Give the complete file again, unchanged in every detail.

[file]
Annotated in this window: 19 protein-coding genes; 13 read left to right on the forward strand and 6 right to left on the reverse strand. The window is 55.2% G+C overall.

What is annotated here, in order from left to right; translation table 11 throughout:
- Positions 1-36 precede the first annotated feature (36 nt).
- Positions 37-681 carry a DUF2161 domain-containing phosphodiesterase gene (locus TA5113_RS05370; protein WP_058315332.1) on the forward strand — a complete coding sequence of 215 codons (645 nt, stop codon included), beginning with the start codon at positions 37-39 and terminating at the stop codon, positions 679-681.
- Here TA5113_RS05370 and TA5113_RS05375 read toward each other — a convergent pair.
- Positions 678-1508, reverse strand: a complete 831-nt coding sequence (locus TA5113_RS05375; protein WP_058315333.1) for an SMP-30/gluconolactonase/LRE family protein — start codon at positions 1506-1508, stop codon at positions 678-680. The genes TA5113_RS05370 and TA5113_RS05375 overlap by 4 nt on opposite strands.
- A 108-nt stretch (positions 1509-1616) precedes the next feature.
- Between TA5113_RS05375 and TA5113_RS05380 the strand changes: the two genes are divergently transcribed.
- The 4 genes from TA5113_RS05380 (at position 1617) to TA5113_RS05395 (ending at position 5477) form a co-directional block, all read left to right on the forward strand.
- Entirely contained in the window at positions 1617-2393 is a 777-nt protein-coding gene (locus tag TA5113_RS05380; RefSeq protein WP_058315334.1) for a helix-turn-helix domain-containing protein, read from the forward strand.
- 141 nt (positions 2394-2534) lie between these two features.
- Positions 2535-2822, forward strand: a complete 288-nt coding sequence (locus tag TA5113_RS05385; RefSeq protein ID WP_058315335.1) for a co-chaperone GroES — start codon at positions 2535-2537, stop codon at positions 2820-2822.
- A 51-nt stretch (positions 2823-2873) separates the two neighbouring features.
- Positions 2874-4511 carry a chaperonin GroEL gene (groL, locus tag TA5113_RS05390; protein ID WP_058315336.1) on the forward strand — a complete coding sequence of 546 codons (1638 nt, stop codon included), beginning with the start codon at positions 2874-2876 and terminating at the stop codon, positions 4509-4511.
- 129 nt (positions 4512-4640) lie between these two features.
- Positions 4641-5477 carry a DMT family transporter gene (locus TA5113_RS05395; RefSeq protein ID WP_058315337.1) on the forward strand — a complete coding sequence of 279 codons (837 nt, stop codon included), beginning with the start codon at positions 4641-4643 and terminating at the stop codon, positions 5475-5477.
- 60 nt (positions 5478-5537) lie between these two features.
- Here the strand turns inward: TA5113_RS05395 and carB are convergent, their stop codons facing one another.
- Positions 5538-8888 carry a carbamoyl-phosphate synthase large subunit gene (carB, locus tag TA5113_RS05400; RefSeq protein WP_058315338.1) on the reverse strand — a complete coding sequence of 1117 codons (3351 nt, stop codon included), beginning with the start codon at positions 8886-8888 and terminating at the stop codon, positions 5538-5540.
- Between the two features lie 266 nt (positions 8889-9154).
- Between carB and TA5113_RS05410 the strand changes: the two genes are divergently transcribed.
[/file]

Annotated in this window: 19 protein-coding genes; 13 read left to right on the forward strand and 6 right to left on the reverse strand. The window is 55.2% G+C overall.

What is annotated here, in order from left to right; translation table 11 throughout:
- Positions 1-36 precede the first annotated feature (36 nt).
- Positions 37-681 carry a DUF2161 domain-containing phosphodiesterase gene (locus TA5113_RS05370; protein WP_058315332.1) on the forward strand — a complete coding sequence of 215 codons (645 nt, stop codon included), beginning with the start codon at positions 37-39 and terminating at the stop codon, positions 679-681.
- Here TA5113_RS05370 and TA5113_RS05375 read toward each other — a convergent pair.
- Positions 678-1508, reverse strand: a complete 831-nt coding sequence (locus TA5113_RS05375; protein WP_058315333.1) for an SMP-30/gluconolactonase/LRE family protein — start codon at positions 1506-1508, stop codon at positions 678-680. The genes TA5113_RS05370 and TA5113_RS05375 overlap by 4 nt on opposite strands.
- A 108-nt stretch (positions 1509-1616) precedes the next feature.
- Between TA5113_RS05375 and TA5113_RS05380 the strand changes: the two genes are divergently transcribed.
- The 4 genes from TA5113_RS05380 (at position 1617) to TA5113_RS05395 (ending at position 5477) form a co-directional block, all read left to right on the forward strand.
- Entirely contained in the window at positions 1617-2393 is a 777-nt protein-coding gene (locus tag TA5113_RS05380; RefSeq protein WP_058315334.1) for a helix-turn-helix domain-containing protein, read from the forward strand.
- 141 nt (positions 2394-2534) lie between these two features.
- Positions 2535-2822, forward strand: a complete 288-nt coding sequence (locus tag TA5113_RS05385; RefSeq protein ID WP_058315335.1) for a co-chaperone GroES — start codon at positions 2535-2537, stop codon at positions 2820-2822.
- A 51-nt stretch (positions 2823-2873) separates the two neighbouring features.
- Positions 2874-4511 carry a chaperonin GroEL gene (groL, locus tag TA5113_RS05390; protein ID WP_058315336.1) on the forward strand — a complete coding sequence of 546 codons (1638 nt, stop codon included), beginning with the start codon at positions 2874-2876 and terminating at the stop codon, positions 4509-4511.
- 129 nt (positions 4512-4640) lie between these two features.
- Positions 4641-5477 carry a DMT family transporter gene (locus TA5113_RS05395; RefSeq protein ID WP_058315337.1) on the forward strand — a complete coding sequence of 279 codons (837 nt, stop codon included), beginning with the start codon at positions 4641-4643 and terminating at the stop codon, positions 5475-5477.
- 60 nt (positions 5478-5537) lie between these two features.
- Here the strand turns inward: TA5113_RS05395 and carB are convergent, their stop codons facing one another.
- Positions 5538-8888 carry a carbamoyl-phosphate synthase large subunit gene (carB, locus tag TA5113_RS05400; RefSeq protein WP_058315338.1) on the reverse strand — a complete coding sequence of 1117 codons (3351 nt, stop codon included), beginning with the start codon at positions 8886-8888 and terminating at the stop codon, positions 5538-5540.
- Between the two features lie 266 nt (positions 8889-9154).
- Between carB and TA5113_RS05410 the strand changes: the two genes are divergently transcribed.